The following list was lifted directly from an excellent presentation by Alan Dixon Black Fly Solutions
The Basics of Security Hygiene
1. Keep it as simple as you can. E.g. if you have a bunch of copies of a site
sitting around and suddenly you have a vulnerability, they all need attention.
2. Keep up to date. You don’t have to always be on the latest version, but you
need to be on a version that is being maintained and that you can manage if a
security issue arises.
3. Grant permissions as needed – consider the minimum permissions for each
person to do their job, don’t give everyone full administrator permissions.
4. Don’t rush or do more custom development than you need to.
5. All user input is tainted.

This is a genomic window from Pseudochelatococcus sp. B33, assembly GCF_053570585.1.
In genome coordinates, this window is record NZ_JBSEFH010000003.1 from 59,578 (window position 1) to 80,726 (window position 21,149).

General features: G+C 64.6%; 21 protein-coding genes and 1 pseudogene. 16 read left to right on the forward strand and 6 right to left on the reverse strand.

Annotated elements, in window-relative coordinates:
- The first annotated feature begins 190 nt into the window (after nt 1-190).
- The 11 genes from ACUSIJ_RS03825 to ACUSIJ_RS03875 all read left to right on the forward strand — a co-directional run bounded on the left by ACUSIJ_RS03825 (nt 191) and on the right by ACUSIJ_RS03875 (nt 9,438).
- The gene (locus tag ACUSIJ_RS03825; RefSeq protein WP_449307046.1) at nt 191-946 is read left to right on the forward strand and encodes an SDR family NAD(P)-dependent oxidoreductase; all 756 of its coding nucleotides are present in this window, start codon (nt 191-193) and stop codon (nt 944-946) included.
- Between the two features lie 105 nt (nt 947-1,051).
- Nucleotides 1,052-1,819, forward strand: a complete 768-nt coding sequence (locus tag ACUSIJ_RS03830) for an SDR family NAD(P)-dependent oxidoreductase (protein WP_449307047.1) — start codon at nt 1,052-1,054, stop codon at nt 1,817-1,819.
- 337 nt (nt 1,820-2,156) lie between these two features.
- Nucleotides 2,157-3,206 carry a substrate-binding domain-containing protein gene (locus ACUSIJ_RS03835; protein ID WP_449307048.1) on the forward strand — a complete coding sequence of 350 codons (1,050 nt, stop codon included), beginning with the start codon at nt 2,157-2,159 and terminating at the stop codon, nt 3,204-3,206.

My take on each point:
1 – I don’t keep a dev site updated all the time — I keep my backups of major points, and database backups as required by the project/client, separate from the site and not on a working web server (for disaster recovery). When I need a copy to try something out, I clone the site to a dev copy to work on.
2 – Except in the case of an immediate security issue (e.g. Drupalgeddons 1 and 2) I wait to see that an update isn’t breaking other people’s sites (unless I’m working with the developer of a module/extension to test for a problem I’m trying to solve).
3 – It’s always easier to just make everyone able to do everything and assume they’re never going to make a mistake. Until they make a mistake and it takes a lot of time and effort to recover. Let them be admins on a test copy of the site, and take the time figure out what each person’s role really requires.
4 – Somebody has already figured out most problems or features. If there isn’t a tested module/extension maybe there’s another way to your goal.